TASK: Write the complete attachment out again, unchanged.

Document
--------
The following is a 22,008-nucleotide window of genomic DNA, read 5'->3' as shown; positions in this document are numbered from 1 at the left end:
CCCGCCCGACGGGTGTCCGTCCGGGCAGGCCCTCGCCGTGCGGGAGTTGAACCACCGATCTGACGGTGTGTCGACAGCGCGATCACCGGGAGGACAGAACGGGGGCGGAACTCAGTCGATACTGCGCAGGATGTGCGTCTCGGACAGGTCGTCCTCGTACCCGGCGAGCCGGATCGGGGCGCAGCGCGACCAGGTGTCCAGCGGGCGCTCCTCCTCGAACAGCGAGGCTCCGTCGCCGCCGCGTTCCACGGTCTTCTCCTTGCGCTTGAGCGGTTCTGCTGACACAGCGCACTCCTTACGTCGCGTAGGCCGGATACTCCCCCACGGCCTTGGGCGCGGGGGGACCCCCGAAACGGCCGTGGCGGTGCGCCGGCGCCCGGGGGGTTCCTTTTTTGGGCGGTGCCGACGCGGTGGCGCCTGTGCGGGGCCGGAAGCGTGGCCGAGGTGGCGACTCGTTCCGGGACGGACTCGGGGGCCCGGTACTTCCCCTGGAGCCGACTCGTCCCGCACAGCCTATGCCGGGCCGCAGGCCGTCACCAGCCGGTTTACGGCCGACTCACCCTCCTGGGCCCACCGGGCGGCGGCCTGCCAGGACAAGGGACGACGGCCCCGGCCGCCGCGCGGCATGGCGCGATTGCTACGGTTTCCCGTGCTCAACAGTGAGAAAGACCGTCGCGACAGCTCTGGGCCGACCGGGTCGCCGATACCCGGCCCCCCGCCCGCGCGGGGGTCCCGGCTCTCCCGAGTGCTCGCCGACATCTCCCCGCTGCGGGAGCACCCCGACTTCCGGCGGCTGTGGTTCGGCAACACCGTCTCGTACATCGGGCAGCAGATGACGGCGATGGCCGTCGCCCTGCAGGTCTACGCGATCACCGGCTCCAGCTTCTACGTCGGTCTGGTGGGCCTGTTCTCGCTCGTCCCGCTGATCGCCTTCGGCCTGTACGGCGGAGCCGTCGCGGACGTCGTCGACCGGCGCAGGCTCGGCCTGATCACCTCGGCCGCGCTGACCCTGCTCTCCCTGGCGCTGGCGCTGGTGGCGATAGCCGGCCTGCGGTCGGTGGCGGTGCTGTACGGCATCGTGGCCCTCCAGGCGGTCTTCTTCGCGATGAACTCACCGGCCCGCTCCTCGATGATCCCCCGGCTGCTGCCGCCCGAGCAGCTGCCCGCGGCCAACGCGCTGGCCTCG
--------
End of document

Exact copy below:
The following is a 22,008-nucleotide window of genomic DNA, read 5'->3' as shown; positions in this document are numbered from 1 at the left end:
CCCGCCCGACGGGTGTCCGTCCGGGCAGGCCCTCGCCGTGCGGGAGTTGAACCACCGATCTGACGGTGTGTCGACAGCGCGATCACCGGGAGGACAGAACGGGGGCGGAACTCAGTCGATACTGCGCAGGATGTGCGTCTCGGACAGGTCGTCCTCGTACCCGGCGAGCCGGATCGGGGCGCAGCGCGACCAGGTGTCCAGCGGGCGCTCCTCCTCGAACAGCGAGGCTCCGTCGCCGCCGCGTTCCACGGTCTTCTCCTTGCGCTTGAGCGGTTCTGCTGACACAGCGCACTCCTTACGTCGCGTAGGCCGGATACTCCCCCACGGCCTTGGGCGCGGGGGGACCCCCGAAACGGCCGTGGCGGTGCGCCGGCGCCCGGGGGGTTCCTTTTTTGGGCGGTGCCGACGCGGTGGCGCCTGTGCGGGGCCGGAAGCGTGGCCGAGGTGGCGACTCGTTCCGGGACGGACTCGGGGGCCCGGTACTTCCCCTGGAGCCGACTCGTCCCGCACAGCCTATGCCGGGCCGCAGGCCGTCACCAGCCGGTTTACGGCCGACTCACCCTCCTGGGCCCACCGGGCGGCGGCCTGCCAGGACAAGGGACGACGGCCCCGGCCGCCGCGCGGCATGGCGCGATTGCTACGGTTTCCCGTGCTCAACAGTGAGAAAGACCGTCGCGACAGCTCTGGGCCGACCGGGTCGCCGATACCCGGCCCCCCGCCCGCGCGGGGGTCCCGGCTCTCCCGAGTGCTCGCCGACATCTCCCCGCTGCGGGAGCACCCCGACTTCCGGCGGCTGTGGTTCGGCAACACCGTCTCGTACATCGGGCAGCAGATGACGGCGATGGCCGTCGCCCTGCAGGTCTACGCGATCACCGGCTCCAGCTTCTACGTCGGTCTGGTGGGCCTGTTCTCGCTCGTCCCGCTGATCGCCTTCGGCCTGTACGGCGGAGCCGTCGCGGACGTCGTCGACCGGCGCAGGCTCGGCCTGATCACCTCGGCCGCGCTGACCCTGCTCTCCCTGGCGCTGGCGCTGGTGGCGATAGCCGGCCTGCGGTCGGTGGCGGTGCTGTACGGCATCGTGGCCCTCCAGGCGGTCTTCTTCGCGATGAACTCACCGGCCCGCTCCTCGATGATCCCCCGGCTGCTGCCGCCCGAGCAGCTGCCCGCGGCCAACGCGCTGGCCTCG